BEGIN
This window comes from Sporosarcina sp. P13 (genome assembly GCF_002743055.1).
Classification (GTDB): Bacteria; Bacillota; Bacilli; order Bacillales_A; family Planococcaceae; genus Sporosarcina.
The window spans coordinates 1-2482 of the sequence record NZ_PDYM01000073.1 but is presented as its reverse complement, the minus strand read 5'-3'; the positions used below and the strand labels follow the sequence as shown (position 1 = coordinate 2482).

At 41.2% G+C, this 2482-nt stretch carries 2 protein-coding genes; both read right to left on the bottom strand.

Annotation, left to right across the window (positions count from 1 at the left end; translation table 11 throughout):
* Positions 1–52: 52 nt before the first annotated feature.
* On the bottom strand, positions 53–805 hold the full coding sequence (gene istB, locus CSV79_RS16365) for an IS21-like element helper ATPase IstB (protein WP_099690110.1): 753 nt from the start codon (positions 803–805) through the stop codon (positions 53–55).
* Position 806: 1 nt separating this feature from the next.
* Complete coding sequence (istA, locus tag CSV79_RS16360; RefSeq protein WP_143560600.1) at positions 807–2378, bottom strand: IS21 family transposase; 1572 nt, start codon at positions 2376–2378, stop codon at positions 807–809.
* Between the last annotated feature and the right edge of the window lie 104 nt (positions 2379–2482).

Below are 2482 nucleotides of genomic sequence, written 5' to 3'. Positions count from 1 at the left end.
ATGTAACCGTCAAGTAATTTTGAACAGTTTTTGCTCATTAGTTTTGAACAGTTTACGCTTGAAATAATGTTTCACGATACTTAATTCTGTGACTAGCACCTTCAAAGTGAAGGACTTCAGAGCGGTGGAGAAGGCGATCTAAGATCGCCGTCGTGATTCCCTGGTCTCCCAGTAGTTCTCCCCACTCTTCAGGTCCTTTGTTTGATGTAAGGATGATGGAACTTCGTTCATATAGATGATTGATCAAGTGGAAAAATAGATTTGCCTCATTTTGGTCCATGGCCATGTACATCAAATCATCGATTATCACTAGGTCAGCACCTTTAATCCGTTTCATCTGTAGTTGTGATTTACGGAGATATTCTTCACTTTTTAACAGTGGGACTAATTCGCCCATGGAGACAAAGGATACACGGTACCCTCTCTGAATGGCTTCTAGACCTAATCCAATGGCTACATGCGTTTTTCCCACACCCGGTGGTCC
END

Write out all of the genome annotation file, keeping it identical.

This window comes from Sporosarcina sp. P13 (genome assembly GCF_002743055.1).
Classification (GTDB): Bacteria; Bacillota; Bacilli; order Bacillales_A; family Planococcaceae; genus Sporosarcina.
The window spans coordinates 1-2482 of the sequence record NZ_PDYM01000073.1 but is presented as its reverse complement, the minus strand read 5'-3'; the positions used below and the strand labels follow the sequence as shown (position 1 = coordinate 2482).

At 41.2% G+C, this 2482-nt stretch carries 2 protein-coding genes; both read right to left on the bottom strand.

Annotation, left to right across the window (positions count from 1 at the left end; translation table 11 throughout):
* Positions 1–52: 52 nt before the first annotated feature.
* On the bottom strand, positions 53–805 hold the full coding sequence (gene istB, locus CSV79_RS16365) for an IS21-like element helper ATPase IstB (protein WP_099690110.1): 753 nt from the start codon (positions 803–805) through the stop codon (positions 53–55).
* Position 806: 1 nt separating this feature from the next.
* Complete coding sequence (istA, locus tag CSV79_RS16360; RefSeq protein WP_143560600.1) at positions 807–2378, bottom strand: IS21 family transposase; 1572 nt, start codon at positions 2376–2378, stop codon at positions 807–809.
* Between the last annotated feature and the right edge of the window lie 104 nt (positions 2379–2482).

Below are 2482 nucleotides of genomic sequence, written 5' to 3'. Positions count from 1 at the left end.
ATGTAACCGTCAAGTAATTTTGAACAGTTTTTGCTCATTAGTTTTGAACAGTTTACGCTTGAAATAATGTTTCACGATACTTAATTCTGTGACTAGCACCTTCAAAGTGAAGGACTTCAGAGCGGTGGAGAAGGCGATCTAAGATCGCCGTCGTGATTCCCTGGTCTCCCAGTAGTTCTCCCCACTCTTCAGGTCCTTTGTTTGATGTAAGGATGATGGAACTTCGTTCATATAGATGATTGATCAAGTGGAAAAATAGATTTGCCTCATTTTGGTCCATGGCCATGTACATCAAATCATCGATTATCACTAGGTCAGCACCTTTAATCCGTTTCATCTGTAGTTGTGATTTACGGAGATATTCTTCACTTTTTAACAGTGGGACTAATTCGCCCATGGAGACAAAGGATACACGGTACCCTCTCTGAATGGCTTCTAGACCTAATCCAATGGCTACATGCGTTTTTCCCACACCCGGTGGTCC